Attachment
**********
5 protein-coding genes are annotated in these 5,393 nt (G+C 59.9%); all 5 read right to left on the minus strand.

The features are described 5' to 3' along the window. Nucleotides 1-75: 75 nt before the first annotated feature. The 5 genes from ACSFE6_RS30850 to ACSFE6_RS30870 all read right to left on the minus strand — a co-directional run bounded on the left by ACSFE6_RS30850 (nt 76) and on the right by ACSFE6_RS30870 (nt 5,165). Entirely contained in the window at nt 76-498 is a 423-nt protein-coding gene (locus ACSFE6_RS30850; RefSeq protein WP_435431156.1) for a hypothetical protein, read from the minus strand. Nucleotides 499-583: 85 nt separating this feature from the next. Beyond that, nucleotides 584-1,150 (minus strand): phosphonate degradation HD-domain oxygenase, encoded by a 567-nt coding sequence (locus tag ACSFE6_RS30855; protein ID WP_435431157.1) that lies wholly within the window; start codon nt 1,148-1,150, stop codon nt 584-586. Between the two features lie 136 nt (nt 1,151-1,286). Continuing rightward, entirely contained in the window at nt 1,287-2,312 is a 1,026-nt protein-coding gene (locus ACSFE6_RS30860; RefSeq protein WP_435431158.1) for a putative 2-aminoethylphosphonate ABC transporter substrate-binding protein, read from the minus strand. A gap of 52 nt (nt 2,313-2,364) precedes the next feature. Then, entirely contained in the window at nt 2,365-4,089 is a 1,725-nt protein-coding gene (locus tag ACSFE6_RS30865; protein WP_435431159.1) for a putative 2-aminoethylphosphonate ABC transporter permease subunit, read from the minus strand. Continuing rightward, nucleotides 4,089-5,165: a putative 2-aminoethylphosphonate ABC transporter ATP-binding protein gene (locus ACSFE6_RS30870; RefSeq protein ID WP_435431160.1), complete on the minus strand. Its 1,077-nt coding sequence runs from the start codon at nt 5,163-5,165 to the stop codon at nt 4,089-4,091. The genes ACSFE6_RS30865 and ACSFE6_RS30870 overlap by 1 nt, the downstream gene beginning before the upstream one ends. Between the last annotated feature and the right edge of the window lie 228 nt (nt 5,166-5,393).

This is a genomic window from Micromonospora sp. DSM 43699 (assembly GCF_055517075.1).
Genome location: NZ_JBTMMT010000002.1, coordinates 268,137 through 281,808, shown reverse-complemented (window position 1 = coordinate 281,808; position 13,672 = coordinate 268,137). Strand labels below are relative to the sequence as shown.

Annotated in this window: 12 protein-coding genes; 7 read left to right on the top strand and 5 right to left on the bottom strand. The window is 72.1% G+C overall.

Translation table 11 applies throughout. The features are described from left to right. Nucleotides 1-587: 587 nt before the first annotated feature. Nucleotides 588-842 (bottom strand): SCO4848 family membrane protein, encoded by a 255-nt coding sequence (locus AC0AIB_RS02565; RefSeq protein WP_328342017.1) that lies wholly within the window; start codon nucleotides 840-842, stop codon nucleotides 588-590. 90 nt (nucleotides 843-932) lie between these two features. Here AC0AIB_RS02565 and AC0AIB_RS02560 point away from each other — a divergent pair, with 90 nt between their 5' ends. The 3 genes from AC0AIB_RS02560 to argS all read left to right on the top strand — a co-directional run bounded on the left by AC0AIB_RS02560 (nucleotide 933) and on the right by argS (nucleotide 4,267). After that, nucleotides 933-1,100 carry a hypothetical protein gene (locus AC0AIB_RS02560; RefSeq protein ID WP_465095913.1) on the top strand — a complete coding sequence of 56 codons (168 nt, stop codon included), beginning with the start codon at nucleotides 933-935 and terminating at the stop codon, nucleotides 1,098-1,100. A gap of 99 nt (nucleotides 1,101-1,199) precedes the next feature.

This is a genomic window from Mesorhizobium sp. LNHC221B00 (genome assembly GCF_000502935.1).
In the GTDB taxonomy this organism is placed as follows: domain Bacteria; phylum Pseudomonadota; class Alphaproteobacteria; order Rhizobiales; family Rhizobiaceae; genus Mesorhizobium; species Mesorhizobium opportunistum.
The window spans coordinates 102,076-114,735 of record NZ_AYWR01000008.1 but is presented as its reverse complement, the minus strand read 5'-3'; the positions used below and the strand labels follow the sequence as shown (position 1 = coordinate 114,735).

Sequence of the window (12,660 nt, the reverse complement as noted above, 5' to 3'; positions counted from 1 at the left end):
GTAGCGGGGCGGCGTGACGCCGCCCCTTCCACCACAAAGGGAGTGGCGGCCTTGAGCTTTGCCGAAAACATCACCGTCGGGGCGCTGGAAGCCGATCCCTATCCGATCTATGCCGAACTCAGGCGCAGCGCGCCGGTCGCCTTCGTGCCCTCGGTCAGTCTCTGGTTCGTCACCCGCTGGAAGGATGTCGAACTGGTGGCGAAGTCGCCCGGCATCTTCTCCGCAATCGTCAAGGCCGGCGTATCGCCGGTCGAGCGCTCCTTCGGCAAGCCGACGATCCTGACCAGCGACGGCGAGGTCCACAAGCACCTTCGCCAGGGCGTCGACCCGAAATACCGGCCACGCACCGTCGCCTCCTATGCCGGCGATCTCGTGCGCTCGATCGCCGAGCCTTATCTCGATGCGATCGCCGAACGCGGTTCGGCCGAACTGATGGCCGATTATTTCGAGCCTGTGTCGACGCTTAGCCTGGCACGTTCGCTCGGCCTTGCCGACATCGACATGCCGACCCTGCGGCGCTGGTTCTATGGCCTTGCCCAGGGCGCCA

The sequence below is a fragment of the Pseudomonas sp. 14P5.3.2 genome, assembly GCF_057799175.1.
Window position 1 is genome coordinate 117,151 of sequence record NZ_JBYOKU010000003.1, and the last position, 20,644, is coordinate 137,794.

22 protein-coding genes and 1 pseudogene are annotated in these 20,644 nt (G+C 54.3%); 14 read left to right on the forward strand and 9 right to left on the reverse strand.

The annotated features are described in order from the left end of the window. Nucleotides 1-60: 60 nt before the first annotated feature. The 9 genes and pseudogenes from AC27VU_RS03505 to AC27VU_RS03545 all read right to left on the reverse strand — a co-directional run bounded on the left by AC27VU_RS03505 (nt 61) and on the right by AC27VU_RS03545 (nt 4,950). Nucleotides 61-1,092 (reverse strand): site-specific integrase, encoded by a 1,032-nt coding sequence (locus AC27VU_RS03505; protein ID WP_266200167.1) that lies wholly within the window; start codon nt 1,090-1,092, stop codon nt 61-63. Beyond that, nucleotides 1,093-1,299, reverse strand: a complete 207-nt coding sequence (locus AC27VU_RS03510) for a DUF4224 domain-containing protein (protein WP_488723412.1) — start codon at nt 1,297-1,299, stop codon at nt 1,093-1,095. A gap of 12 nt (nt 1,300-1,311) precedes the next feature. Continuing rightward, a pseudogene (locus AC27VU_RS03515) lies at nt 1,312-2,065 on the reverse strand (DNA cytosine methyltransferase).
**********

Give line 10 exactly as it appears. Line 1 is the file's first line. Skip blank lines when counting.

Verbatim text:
Sequence of the window (12,660 nt, the reverse complement as noted above, 5' to 3'; positions counted from 1 at the left end):